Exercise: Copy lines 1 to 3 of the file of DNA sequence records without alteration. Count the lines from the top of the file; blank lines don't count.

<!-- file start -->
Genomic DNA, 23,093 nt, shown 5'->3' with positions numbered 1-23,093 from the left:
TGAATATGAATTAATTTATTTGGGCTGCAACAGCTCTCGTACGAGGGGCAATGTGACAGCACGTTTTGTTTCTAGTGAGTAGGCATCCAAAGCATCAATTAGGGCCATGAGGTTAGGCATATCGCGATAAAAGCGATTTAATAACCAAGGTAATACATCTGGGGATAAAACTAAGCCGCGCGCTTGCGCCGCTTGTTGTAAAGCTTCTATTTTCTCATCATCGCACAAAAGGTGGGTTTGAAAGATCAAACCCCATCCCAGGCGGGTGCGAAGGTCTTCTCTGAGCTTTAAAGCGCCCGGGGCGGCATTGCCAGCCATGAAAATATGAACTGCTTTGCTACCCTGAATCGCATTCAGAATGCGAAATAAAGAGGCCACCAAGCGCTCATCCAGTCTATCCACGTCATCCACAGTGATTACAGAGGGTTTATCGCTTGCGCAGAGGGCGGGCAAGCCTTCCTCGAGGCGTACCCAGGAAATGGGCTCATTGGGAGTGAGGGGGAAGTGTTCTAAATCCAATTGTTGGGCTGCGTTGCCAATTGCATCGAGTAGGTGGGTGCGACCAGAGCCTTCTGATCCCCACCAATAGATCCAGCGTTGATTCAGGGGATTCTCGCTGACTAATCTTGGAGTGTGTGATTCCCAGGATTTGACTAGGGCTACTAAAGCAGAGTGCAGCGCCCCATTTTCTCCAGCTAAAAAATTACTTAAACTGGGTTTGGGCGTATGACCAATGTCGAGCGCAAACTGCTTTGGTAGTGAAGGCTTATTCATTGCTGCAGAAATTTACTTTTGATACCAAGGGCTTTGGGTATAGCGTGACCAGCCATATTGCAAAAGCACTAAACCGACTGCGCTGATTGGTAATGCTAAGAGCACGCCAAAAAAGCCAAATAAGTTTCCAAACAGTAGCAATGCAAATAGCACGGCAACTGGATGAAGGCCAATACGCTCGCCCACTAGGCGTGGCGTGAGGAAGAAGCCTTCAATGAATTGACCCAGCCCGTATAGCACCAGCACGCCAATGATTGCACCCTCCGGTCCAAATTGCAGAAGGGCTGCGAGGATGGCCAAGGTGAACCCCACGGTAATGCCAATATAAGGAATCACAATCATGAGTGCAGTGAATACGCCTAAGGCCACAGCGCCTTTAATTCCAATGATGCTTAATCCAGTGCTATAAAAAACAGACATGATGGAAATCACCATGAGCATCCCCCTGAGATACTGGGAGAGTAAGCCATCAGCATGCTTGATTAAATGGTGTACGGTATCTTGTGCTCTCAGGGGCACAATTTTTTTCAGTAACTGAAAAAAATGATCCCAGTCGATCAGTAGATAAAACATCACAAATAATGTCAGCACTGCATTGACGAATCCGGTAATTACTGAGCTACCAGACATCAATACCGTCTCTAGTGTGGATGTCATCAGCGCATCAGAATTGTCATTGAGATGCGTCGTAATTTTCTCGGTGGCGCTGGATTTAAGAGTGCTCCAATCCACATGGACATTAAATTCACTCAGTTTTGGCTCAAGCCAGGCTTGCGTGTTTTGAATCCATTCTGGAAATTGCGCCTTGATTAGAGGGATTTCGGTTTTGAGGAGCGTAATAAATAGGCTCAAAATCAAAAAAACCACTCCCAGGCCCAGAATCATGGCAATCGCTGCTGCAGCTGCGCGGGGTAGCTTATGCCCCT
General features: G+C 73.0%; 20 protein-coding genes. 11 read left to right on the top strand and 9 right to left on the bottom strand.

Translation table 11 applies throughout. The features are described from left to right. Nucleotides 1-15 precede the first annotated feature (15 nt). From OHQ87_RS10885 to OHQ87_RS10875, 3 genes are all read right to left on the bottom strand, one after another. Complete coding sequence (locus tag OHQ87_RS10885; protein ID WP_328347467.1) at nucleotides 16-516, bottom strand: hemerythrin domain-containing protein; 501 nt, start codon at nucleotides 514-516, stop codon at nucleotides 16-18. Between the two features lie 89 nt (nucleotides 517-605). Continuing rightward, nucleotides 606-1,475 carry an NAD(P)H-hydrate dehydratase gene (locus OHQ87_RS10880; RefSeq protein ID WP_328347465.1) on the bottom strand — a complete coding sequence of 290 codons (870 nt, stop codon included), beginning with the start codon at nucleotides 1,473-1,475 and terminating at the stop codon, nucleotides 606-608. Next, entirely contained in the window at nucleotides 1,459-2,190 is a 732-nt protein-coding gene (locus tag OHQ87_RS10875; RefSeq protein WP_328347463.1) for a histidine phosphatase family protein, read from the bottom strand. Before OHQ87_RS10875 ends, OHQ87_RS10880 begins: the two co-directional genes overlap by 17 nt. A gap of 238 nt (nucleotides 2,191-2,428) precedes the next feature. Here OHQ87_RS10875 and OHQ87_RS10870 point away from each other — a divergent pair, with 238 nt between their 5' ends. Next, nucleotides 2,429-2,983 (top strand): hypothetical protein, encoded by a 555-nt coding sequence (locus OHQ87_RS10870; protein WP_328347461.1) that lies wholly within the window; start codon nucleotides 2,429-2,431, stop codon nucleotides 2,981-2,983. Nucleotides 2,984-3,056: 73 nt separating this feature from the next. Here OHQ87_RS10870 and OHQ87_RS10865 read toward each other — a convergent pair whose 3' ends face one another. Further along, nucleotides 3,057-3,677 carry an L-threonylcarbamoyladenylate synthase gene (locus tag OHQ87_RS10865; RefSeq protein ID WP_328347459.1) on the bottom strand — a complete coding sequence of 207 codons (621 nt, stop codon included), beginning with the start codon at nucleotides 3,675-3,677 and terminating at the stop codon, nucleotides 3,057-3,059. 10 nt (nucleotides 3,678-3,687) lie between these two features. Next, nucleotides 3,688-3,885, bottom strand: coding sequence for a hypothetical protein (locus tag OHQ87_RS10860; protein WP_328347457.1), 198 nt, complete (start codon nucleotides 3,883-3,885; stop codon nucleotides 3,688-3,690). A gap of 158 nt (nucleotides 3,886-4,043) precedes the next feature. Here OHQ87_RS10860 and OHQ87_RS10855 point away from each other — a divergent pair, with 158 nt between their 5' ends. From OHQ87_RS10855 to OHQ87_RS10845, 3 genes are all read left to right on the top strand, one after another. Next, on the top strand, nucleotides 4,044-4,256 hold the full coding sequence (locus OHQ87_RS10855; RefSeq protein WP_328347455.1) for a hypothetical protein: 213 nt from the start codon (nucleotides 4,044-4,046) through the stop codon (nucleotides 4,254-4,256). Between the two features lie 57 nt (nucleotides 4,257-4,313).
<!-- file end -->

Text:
Genomic DNA, 23,093 nt, shown 5'->3' with positions numbered 1-23,093 from the left:
TGAATATGAATTAATTTATTTGGGCTGCAACAGCTCTCGTACGAGGGGCAATGTGACAGCACGTTTTGTTTCTAGTGAGTAGGCATCCAAAGCATCAATTAGGGCCATGAGGTTAGGCATATCGCGATAAAAGCGATTTAATAACCAAGGTAATACATCTGGGGATAAAACTAAGCCGCGCGCTTGCGCCGCTTGTTGTAAAGCTTCTATTTTCTCATCATCGCACAAAAGGTGGGTTTGAAAGATCAAACCCCATCCCAGGCGGGTGCGAAGGTCTTCTCTGAGCTTTAAAGCGCCCGGGGCGGCATTGCCAGCCATGAAAATATGAACTGCTTTGCTACCCTGAATCGCATTCAGAATGCGAAATAAAGAGGCCACCAAGCGCTCATCCAGTCTATCCACGTCATCCACAGTGATTACAGAGGGTTTATCGCTTGCGCAGAGGGCGGGCAAGCCTTCCTCGAGGCGTACCCAGGAAATGGGCTCATTGGGAGTGAGGGGGAAGTGTTCTAAATCCAATTGTTGGGCTGCGTTGCCAATTGCATCGAGTAGGTGGGTGCGACCAGAGCCTTCTGATCCCCACCAATAGATCCAGCGTTGATTCAGGGGATTCTCGCTGACTAATCTTGGAGTGTGTGATTCCCAGGATTTGACTAGGGCTACTAAAGCAGAGTGCAGCGCCCCATTTTCTCCAGCTAAAAAATTACTTAAACTGGGTTTGGGCGTATGACCAATGTCGAGCGCAAACTGCTTTGGTAGTGAAGGCTTATTCATTGCTGCAGAAATTTACTTTTGATACCAAGGGCTTTGGGTATAGCGTGACCAGCCATATTGCAAAAGCACTAAACCGACTGCGCTGATTGGTAATGCTAAGAGCACGCCAAAAAAGCCAAATAAGTTTCCAAACAGTAGCAATGCAAATAGCACGGCAACTGGATGAAGGCCAATACGCTCGCCCACTAGGCGTGGCGTGAGGAAGAAGCCTTCAATGAATTGACCCAGCCCGTATAGCACCAGCACGCCAATGATTGCACCCTCCGGTCCAAATTGCAGAAGGGCTGCGAGGATGGCCAAGGTGAACCCCACGGTAATGCCAATATAAGGAATCACAATCATGAGTGCAGTGAATACGCCTAAGGCCACAGCGCCTTTAATTCCAATGATGCTTAATCCAGTGCTATAAAAAACAGACATGATGGAAATCACCATGAGCATCCCCCTGAGATACTGGGAGAGTAAGCCATCAGCATGCTTGATTAAATGGTGTACGGTATCTTGTGCTCTCAGGGGCACAATTTTTTTCAGTAACTGAAAAAAATGATCCCAGTCGATCAGTAGATAAAACATCACAAATAATGTCAGCACTGCATTGACGAATCCGGTAATTACTGAGCTACCAGACATCAATACCGTCTCTAGTGTGGATGTCATCAGCGCATCAGAATTGTCATTGAGATGCGTCGTAATTTTCTCGGTGGCGCTGGATTTAAGAGTGCTCCAATCCACATGGACATTAAATTCACTCAGTTTTGGCTCAAGCCAGGCTTGCGTGTTTTGAATCCATTCTGGAAATTGCGCCTTGATTAGAGGGATTTCGGTTTTGAGGAGCGTAATAAATAGGCTCAAAATCAAAAAAACCACTCCCAGGCCCAGAATCATGGCAATCGCTGCTGCAGCTGCGCGGGGTAGCTTATGCCCCT
General features: G+C 73.0%; 20 protein-coding genes. 11 read left to right on the top strand and 9 right to left on the bottom strand.